• 4 minutes Is $60/Bbl WTI still considered a break even for Shale Oil
  • 7 minutes Oil Price Editorial: Beware Of Saudi Oil Tanker Sabotage Stories
  • 11 minutes Mueller Report Brings Into Focus Obama's Attempted Coup Against Trump
  • 15 minutes Wonders of Shale- Gas,bringing investments and jobs to the US
  • 1 hour IMO 2020 could create fierce competition for scarce water resources
  • 15 hours Old - New Kim: Nuclear Negotiations With U. S. Will Never Resume Unless Washington Changes Its Position
  • 16 mins Evil Awakens: Fascist Symbols And Rhetoric On Rise In Italian EU Vote
  • 8 hours Theresa May to Step Down
  • 11 hours IMO2020 To scrub or not to scrub
  • 14 hours India After Elections: Economy And Hindu Are The First Modi’s Challenges
  • 37 mins Apartheid Is Still There: Post-apartheid South Africa Is World’s Most Unequal Country
  • 27 mins Total nonsense in climate debate
  • 11 hours Devastating Sanctions: Iran and Venezuela hurting
  • 3 hours IRAN makes threats, rattles sabre . . . . U.S. makes threats, rattles sabre . . . . IRAQ steps up and plays the mediator. THIS ALLOWS BOTH SIDES TO "SAVE FACE". Then serious negotiations start.
  • 227 days Epic Fail as Solar Crashes and Wind Refuses to Blow
  • 13 hours Compensation For A Trade War: Argentina’s Financial Crisis Creates An Opportunity For China
  • 9 hours Level-Headed Analysis of the Future of U.S. Shale Oil Industry
Alt Text

First Solar, Now Wind: China’s Renewable Dominance

Despite slower global wind power…

Alt Text

Texas Has A New Favorite Energy Source

Texas, known world-wide for its…

Alt Text

U.S. Wind Energy Demand Surges

Exceptional demand for wind energy…

Jess McCabe

Jess McCabe

Jess is a writer for Environmental Finance.Environmental Finance is the leading global publication covering the ever-increasing impact of environmental issues on the lending, insurance, investment…

More Info

Trending Discussions

High Altitude Wind Energy: Why the Future of Wind Farms May be in the Sky

Using kites and balloons to tap the strong, consistent winds more than two kilometres in the air could avoid many of the pitfalls of more down-to-earth wind farms, according to the first market report on the nascent industry by consultancy GL Garrad Hassan.

No commercial scale pilots have been tested in the air yet, according to the report, but small-scale prototypes have been tried out. ‘Real scale’ prototypes are being developed by some of the 22 companies active in the high altitude wind energy (Hawe) field.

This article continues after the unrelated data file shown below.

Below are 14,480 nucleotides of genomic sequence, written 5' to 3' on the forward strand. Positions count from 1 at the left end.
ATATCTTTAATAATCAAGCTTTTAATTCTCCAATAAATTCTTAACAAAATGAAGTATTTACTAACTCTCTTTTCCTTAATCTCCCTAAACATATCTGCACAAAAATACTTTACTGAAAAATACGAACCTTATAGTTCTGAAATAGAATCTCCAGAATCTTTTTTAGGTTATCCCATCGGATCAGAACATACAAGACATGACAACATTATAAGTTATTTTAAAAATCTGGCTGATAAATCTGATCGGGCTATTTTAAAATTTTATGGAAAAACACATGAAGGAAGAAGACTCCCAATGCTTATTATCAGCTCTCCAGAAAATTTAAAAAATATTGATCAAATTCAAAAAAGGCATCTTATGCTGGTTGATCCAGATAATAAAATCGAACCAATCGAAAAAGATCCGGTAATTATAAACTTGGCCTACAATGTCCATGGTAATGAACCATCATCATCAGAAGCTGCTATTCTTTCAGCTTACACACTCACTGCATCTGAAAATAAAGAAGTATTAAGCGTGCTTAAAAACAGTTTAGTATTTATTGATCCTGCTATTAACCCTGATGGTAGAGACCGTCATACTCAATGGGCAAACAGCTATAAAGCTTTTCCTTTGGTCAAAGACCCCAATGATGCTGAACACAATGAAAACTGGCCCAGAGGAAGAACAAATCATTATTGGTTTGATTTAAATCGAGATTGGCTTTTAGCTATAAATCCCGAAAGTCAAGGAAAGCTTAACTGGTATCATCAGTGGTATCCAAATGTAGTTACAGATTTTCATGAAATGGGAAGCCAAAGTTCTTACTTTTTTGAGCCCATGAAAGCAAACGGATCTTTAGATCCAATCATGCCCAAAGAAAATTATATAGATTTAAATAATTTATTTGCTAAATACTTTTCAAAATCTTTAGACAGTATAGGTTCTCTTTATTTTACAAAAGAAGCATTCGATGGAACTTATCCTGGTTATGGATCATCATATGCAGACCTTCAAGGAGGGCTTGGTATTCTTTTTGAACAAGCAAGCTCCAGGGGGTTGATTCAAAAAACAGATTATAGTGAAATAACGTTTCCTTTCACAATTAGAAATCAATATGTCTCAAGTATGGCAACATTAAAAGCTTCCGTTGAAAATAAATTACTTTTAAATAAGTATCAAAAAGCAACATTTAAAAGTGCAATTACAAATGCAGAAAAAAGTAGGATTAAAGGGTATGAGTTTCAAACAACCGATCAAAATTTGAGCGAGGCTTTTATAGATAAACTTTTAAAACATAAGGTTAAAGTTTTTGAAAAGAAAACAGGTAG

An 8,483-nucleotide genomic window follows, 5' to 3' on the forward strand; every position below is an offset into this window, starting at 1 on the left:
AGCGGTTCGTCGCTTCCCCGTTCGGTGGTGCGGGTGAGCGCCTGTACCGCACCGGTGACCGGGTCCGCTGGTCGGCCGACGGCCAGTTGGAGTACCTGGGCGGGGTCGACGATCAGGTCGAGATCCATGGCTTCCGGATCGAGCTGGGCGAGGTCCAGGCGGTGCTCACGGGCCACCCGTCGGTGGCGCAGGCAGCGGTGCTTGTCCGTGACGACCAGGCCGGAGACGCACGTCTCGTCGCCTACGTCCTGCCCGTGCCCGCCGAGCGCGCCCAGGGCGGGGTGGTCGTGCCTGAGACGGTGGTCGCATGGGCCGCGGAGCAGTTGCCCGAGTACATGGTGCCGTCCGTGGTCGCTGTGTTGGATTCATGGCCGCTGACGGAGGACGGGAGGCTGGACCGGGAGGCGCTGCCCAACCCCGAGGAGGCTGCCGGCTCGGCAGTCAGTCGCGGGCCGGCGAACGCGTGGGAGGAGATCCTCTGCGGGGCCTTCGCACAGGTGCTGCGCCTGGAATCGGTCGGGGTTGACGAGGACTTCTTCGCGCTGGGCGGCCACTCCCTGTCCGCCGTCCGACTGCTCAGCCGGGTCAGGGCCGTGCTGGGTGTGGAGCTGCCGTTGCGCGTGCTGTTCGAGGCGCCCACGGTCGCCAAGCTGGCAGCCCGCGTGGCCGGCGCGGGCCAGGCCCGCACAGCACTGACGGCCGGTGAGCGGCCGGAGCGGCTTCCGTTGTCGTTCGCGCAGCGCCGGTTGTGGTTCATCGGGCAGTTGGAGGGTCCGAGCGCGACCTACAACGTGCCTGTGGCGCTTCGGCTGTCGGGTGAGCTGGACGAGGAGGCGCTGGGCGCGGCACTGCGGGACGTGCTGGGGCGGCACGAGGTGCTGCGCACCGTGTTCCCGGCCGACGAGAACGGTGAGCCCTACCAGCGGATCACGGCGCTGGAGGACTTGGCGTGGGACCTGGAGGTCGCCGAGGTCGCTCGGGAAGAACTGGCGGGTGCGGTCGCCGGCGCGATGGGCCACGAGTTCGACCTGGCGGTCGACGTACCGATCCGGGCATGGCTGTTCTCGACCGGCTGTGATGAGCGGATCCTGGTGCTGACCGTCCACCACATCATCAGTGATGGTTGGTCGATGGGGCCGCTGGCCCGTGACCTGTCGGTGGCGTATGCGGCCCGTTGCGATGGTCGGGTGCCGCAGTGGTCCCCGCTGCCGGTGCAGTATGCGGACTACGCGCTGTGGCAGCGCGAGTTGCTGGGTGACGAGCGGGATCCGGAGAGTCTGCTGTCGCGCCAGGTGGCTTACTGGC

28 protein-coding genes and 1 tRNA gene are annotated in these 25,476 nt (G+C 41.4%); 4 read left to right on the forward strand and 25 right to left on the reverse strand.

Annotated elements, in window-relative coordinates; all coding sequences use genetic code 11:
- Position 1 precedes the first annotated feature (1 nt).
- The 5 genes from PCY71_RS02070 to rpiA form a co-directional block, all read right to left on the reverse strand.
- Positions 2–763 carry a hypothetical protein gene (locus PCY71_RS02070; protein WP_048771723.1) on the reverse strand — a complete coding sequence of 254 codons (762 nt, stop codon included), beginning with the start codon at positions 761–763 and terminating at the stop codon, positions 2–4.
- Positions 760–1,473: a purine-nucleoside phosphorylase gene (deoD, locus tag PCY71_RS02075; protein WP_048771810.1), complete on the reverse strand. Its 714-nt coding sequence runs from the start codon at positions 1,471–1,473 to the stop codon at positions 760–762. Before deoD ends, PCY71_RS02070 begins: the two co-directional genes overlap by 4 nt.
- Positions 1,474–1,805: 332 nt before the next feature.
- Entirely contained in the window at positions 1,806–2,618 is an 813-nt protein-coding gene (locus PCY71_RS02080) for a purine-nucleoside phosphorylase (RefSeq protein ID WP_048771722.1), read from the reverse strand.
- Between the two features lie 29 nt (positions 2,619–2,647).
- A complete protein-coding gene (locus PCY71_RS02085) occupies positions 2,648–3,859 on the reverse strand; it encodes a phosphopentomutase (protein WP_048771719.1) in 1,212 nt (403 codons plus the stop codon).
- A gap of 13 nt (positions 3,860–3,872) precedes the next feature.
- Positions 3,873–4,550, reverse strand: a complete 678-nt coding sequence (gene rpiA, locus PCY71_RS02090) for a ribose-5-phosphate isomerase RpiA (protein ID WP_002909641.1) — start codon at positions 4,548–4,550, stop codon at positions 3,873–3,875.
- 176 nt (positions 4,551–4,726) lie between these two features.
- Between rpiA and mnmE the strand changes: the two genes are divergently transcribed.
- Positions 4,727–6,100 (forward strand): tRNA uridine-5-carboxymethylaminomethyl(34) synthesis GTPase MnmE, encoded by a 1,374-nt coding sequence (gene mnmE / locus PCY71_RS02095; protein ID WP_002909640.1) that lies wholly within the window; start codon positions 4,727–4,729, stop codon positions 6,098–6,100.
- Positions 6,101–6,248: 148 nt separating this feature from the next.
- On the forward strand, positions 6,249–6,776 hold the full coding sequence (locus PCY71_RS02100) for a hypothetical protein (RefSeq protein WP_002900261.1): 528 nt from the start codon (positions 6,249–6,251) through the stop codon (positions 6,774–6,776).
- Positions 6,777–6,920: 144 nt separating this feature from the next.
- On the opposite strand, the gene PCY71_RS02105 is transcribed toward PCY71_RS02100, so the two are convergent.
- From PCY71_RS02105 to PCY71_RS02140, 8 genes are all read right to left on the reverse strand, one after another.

At greater altitudes, wind velocity is higher and more consistent than at ground level. Hawe systems vary in design but may involve a kite, parachute, rotating balloon or fixed wing, tethered to the ground or an offshore platform.

For example, California-based Makani Power has received a $15 million grant from Google to build a prototype of its ‘wing concept’, which has an onboard computer that navigates the wind in a circular pattern mimicking a traditional wind turbine, the report says. The company plans to have products on the market in 2013-14, with a 1MW model on sale in 2015.

Germany's SkySail Power has invested €50 million ($72 million) in its kite technology, according to the report, which is also attaches to commercial ships to generate power.

Italian firm KiteGen Stem uses a pulley system to generate electricity, and has already tested a prototype at 800m. The report says the firm is testing a 3MW capacity system. Other firms are closer to the drawing board.

Onshore wind farms are currently the most popular renewable energy projects but, the report predicts, Hawe systems could help meet growing demand for carbon neutral electricity generation without taking up space on land.

Oceans too deep to install traditional offshore wind turbines could host floating tethers for Hawe systems, the report predicts. West of the UK and Ireland, east of Japan, the Pacific west of Oregon and British Columbia are all “promising areas” for such developments.

Nascent industry focusing attention 2km up and higher

These systems fly more than 200m up, with most of the industry’s attention focused on harnessing winds more than 2km up. Hawe systems could operate at heights of up to 20km, the report predicts.

China is expected to lead the Hawe market, also known as the airborne wind energy industry, as in the wider clean energy space. But in Europe, the UK will dominate, Garrad Hassan predicts.

More research is needed to fill in gaps in the data about wind speeds so far above ground, says the report. Further technical developments will also be needed, such as to deal with the threat of thunder and lightening, the weight of tether cables that can transmit electricity and control of the systems.

Winning permission from air traffic authorities will also be a hurdle, the report acknowledges. “Considering the experience of commercial wind developments in respect of flight path issues and radar interference, the authorities are likely to be very conservative and restrictive in their responses to flight path issues,” the report warns.

By. Jess McCabe

Source: Environmental-Finance




Download The Free Oilprice App Today

Back to homepage

Trending Discussions


Leave a comment

Leave a comment




Oilprice - The No. 1 Source for Oil & Energy News